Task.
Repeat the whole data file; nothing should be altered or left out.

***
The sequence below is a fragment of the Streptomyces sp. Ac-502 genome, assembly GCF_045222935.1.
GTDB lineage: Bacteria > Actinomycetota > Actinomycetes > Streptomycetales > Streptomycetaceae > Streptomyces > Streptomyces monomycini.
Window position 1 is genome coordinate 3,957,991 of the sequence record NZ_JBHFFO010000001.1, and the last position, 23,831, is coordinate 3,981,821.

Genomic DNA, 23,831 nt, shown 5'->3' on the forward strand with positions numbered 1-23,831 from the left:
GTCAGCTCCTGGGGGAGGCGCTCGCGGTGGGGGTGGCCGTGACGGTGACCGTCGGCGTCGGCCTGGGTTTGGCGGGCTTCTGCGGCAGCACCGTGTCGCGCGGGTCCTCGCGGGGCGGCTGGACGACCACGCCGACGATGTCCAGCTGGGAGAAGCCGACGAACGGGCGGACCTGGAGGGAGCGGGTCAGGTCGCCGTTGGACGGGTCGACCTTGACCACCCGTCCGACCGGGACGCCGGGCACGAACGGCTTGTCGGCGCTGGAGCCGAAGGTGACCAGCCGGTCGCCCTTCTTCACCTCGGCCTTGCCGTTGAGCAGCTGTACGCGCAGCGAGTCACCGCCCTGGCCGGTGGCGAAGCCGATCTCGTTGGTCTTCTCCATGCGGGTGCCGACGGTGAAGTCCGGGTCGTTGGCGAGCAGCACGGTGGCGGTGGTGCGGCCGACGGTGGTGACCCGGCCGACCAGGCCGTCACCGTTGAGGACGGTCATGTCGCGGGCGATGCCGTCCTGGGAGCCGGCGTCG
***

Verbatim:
The sequence below is a fragment of the Streptomyces sp. Ac-502 genome, assembly GCF_045222935.1.
GTDB lineage: Bacteria > Actinomycetota > Actinomycetes > Streptomycetales > Streptomycetaceae > Streptomyces > Streptomyces monomycini.
Window position 1 is genome coordinate 3,957,991 of the sequence record NZ_JBHFFO010000001.1, and the last position, 23,831, is coordinate 3,981,821.

Genomic DNA, 23,831 nt, shown 5'->3' on the forward strand with positions numbered 1-23,831 from the left:
GTCAGCTCCTGGGGGAGGCGCTCGCGGTGGGGGTGGCCGTGACGGTGACCGTCGGCGTCGGCCTGGGTTTGGCGGGCTTCTGCGGCAGCACCGTGTCGCGCGGGTCCTCGCGGGGCGGCTGGACGACCACGCCGACGATGTCCAGCTGGGAGAAGCCGACGAACGGGCGGACCTGGAGGGAGCGGGTCAGGTCGCCGTTGGACGGGTCGACCTTGACCACCCGTCCGACCGGGACGCCGGGCACGAACGGCTTGTCGGCGCTGGAGCCGAAGGTGACCAGCCGGTCGCCCTTCTTCACCTCGGCCTTGCCGTTGAGCAGCTGTACGCGCAGCGAGTCACCGCCCTGGCCGGTGGCGAAGCCGATCTCGTTGGTCTTCTCCATGCGGGTGCCGACGGTGAAGTCCGGGTCGTTGGCGAGCAGCACGGTGGCGGTGGTGCGGCCGACGGTGGTGACCCGGCCGACCAGGCCGTCACCGTTGAGGACGGTCATGTCGCGGGCGATGCCGTCCTGGGAGCCGGCGTCG